Freedom Rangers - Laying Hens??

Discussion in 'Meat Birds ETC' started by MamaDragon, Oct 13, 2008.

  1. MamaDragon

    MamaDragon Chillin' With My Peeps

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    Aug 4, 2008
    Camden, AR
    Has anybody kept any of their Ranger pullets long enough for them to lay eggs?

    Yes, I KNOW they are supposed to be a meat-bird. But as they wont drop dead at 12 weeks, like some of the other dedicated meat varieties, I was curious about them.

    How'd they do.?
     
  2. greyfields

    greyfields Overrun With Chickens

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    Mar 15, 2007
    Washington State
    I have 2 black, 2 grey and 2 golden in my flock, along with 1 golden roo. They have all lived to point of lay and I even bred the black ones to my Dark Cornish Roo last winter.

    The only 'downside' is that they are big, heavy birds. All the cockrels can outrun them, so they tend to get over-mated. The black ones I have, who have been around longest, are missing most their sadle feathes and many others.
     
  3. SandraMort

    SandraMort Chillin' With My Peeps

    Jul 7, 2008
    ny
    Joel (from jm hatchery) told me they'd lay well. I'm hoping so! I'm considering keeping a half dozen or so, since my layers are all still small enough to fit in my palm. Do you htink that they'll lay sooner since they mature so quickly? When do you think I'd see my first eggs? Do I sound impatient? I can't eat supermarket eggs anymore, I'm spoiled for life!
     
  4. MamaDragon

    MamaDragon Chillin' With My Peeps

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    Aug 4, 2008
    Camden, AR
    I'm wondering the same thing, especially since out of 11 hens, I'm only getting 2 - 5 eggs a day right now.

    I was considering getting 25 Rangers come spring, and harvesting most of them, but keeping 6 - 10 of the pullets if they would make acceptable layers.

    I'm also curious what kinds of chicks these particular crosses will produce. Can always have Science Experiment for lunch. [​IMG]

    Kathy
     
  5. greyfields

    greyfields Overrun With Chickens

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    Mar 15, 2007
    Washington State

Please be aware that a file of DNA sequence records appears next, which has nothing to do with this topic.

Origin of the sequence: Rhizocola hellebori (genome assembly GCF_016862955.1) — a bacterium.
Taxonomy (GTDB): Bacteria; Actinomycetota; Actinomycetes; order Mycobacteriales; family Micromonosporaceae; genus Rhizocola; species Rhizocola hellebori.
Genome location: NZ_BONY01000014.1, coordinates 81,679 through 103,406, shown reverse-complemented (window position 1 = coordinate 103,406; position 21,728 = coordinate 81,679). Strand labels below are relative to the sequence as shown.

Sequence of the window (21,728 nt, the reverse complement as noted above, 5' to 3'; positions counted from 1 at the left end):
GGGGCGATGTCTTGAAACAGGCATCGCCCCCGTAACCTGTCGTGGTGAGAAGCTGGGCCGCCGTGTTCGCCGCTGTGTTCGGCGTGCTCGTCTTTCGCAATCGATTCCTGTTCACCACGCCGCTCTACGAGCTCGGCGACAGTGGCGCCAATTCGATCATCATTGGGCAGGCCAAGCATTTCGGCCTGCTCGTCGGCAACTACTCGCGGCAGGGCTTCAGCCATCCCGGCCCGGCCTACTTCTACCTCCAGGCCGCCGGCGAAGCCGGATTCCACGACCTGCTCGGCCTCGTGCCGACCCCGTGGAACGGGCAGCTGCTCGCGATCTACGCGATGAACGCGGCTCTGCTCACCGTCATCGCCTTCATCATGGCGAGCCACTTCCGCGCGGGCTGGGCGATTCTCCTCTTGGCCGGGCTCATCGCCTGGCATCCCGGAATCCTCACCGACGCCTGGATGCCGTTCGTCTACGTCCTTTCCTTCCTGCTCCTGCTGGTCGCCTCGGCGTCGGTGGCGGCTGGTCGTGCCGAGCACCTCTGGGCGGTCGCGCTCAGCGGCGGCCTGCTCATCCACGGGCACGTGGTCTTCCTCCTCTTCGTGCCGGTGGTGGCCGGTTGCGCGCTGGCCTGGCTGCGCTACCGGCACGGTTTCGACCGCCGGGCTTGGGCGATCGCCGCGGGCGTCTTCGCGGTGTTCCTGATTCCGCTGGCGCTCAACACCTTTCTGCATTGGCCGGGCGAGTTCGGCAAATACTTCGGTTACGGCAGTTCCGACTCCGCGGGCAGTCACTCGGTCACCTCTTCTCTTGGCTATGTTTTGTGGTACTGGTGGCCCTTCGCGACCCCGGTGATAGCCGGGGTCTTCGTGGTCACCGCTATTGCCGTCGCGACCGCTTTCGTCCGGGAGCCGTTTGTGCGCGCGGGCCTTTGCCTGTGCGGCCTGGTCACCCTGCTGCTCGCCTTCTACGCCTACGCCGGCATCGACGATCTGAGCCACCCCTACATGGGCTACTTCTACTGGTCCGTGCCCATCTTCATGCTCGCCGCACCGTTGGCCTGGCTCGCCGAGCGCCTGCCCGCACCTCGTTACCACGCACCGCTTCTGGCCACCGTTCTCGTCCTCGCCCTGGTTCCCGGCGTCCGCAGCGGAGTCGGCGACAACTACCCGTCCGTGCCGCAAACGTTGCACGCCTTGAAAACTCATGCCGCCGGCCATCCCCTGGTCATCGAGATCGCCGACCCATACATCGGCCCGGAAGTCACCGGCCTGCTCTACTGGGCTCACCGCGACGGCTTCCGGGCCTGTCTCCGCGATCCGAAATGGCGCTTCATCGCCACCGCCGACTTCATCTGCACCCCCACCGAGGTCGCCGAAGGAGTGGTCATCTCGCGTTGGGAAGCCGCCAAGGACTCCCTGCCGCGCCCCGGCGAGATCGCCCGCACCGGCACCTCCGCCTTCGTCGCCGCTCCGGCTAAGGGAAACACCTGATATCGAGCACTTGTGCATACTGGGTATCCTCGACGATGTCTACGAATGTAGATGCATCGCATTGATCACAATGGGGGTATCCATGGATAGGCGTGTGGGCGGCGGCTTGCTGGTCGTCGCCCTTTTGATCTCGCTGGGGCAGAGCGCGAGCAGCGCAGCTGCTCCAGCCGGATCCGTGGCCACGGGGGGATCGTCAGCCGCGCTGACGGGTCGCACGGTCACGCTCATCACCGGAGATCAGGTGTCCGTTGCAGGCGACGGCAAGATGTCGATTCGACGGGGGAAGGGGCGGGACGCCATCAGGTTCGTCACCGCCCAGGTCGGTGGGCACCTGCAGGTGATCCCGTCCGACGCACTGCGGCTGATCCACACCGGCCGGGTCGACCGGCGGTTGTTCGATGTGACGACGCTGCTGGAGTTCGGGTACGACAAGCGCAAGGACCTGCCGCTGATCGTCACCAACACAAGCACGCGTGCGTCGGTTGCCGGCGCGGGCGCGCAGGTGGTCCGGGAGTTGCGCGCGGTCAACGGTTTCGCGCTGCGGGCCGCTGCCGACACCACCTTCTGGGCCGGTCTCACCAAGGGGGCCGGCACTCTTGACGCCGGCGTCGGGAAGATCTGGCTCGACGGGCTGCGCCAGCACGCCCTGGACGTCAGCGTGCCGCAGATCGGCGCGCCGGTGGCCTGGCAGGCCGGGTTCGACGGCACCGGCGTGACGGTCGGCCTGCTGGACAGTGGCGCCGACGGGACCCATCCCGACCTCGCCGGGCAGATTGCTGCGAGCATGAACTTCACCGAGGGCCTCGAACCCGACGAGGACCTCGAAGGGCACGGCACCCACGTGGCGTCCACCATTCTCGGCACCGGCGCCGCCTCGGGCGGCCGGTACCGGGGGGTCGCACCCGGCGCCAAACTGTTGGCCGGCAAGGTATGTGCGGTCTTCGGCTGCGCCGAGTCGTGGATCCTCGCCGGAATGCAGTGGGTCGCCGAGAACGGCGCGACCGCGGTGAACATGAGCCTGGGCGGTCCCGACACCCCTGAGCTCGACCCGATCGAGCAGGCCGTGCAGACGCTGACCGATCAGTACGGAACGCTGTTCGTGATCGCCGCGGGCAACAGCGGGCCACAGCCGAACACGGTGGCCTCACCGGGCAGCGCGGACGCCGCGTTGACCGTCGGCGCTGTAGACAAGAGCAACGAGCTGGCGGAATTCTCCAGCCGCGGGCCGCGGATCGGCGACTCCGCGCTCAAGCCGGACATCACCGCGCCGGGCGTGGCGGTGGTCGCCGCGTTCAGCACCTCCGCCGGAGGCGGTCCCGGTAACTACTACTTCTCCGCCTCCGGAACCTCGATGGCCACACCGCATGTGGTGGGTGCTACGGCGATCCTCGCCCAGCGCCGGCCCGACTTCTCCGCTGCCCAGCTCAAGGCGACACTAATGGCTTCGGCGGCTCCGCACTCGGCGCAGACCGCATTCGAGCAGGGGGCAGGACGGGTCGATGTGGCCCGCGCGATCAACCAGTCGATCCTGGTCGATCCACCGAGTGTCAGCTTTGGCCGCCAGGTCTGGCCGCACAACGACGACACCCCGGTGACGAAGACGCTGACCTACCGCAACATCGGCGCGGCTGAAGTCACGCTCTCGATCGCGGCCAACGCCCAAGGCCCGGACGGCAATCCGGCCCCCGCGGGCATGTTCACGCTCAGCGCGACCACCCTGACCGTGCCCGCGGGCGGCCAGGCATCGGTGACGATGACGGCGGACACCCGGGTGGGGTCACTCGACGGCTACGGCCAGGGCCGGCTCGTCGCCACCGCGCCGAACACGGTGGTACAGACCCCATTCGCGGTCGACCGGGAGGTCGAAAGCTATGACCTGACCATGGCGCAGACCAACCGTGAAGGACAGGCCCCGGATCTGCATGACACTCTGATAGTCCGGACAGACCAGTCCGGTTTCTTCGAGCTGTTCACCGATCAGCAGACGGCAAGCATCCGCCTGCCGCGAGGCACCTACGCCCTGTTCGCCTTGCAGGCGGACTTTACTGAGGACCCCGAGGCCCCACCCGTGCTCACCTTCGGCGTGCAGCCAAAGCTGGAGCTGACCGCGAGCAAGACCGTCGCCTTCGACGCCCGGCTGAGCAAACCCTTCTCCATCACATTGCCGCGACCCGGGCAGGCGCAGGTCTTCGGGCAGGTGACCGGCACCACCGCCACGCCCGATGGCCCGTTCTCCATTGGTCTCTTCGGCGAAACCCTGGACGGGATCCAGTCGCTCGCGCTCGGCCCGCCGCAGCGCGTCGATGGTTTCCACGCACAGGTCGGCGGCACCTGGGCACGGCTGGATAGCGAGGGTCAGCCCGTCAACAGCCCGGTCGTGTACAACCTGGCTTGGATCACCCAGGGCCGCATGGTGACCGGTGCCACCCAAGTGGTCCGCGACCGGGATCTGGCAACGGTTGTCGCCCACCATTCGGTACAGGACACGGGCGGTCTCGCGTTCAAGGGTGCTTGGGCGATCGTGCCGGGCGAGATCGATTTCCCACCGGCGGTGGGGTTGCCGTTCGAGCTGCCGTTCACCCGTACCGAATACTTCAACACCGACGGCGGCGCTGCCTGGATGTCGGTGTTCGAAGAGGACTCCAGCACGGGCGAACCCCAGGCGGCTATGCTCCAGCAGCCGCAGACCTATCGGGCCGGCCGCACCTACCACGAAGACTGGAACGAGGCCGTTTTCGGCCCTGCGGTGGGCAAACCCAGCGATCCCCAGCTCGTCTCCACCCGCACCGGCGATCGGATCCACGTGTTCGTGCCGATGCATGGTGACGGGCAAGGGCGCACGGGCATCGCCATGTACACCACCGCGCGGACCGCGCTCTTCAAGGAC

I have posted photos on here several times of chickens which my retained Freedom Rangers have produced. Using them as dames has given me the best results as far as size and growth (although they grow nowhere as quickly as a commercial broiler, including the Colored Range Broilers).

    p.s. One more point to make. Freedom Rangers/Colored Range Broilers are hybrids. If you rebreed them, you do not get another Freedom Ranger/Colored Range Broiler. You get a 2nd generation which may or may not resemble the F1 cross with its high heterosis. But, at the same time, your results will probably be better than crossbreeding two breeds of laying hen. Just sometimes, even breeding the same two birds, you will get as many outcomes as you do eggs. Breeding hybrids is not a predictable endeavor.
     
  6. MamaDragon

    MamaDragon Chillin' With My Peeps

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    Aug 4, 2008
    Camden, AR
    Greyfields - Thanks! I had seen the pics of the Rangers, but not the Ranger offspring. I'll go look again.

    Do you happen to know what birds were used in creating the Ranger lines?

    Can you hazard a guess of average number of eggs per week?

    Do you consider them to be fair layers? poor? better than you expected?

    I'm not expecting an egg a day, even my Production Reds aren't doing that well right now. [​IMG]

    Kathy
     
  7. SandraMort

    SandraMort Chillin' With My Peeps

    Jul 7, 2008
    ny
    I hadn't seen these pics, either. Where can I find them?
     
  8. greyfields

    greyfields Overrun With Chickens

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    Quote:All Hubbard states is they originated with "Heritage Breeds". Be aware that the birds used to create the cross probably look nothing like any 'purebred' we have in the backyard. So, you can't really deduce it, except to say they have bred for good qualities (disease reistance, nice plumage, forage ability) rather than just straight growth rates.

    Quote:I really couldn't. I see them on the nests. They lay eggs, I'm certain, since i've used them in the breeding pen. 4-6 ?

    As far as layers go, they are not ideal for a laying flock. They are large birds, meaning the ammount of feed they take in probably is not offset by what you can sell your eggs for. This may or may not matter to you, as they are pretty birds and I like showing them off.

    Quote:No way I can tell since I don't trap nest. I just know the eggs are brown, average size, average color.

    Quote:If you don't have a light in your laying house now, you are in for a long, cold, eggless Winter. Time to get those lights set up, people!
     
  9. SogniBurelli

    SogniBurelli New Egg

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    Oct 20, 2009
    During the summer I got 10 Ranger chicks, harvested 6 and kept 4 girls for layers. I live in a Zone 4 area and hoped their bulk would help them through the cold months. They have been laying for about a month now and so far we have been getting about an egg every other day. Since they are all together we don't know who is doing what but we often get double yolks and about once a week we get a triple! This is my first experience with these Rangers so I don't know if this is common... of all the chickens I have raised these have been the most gentle...
     

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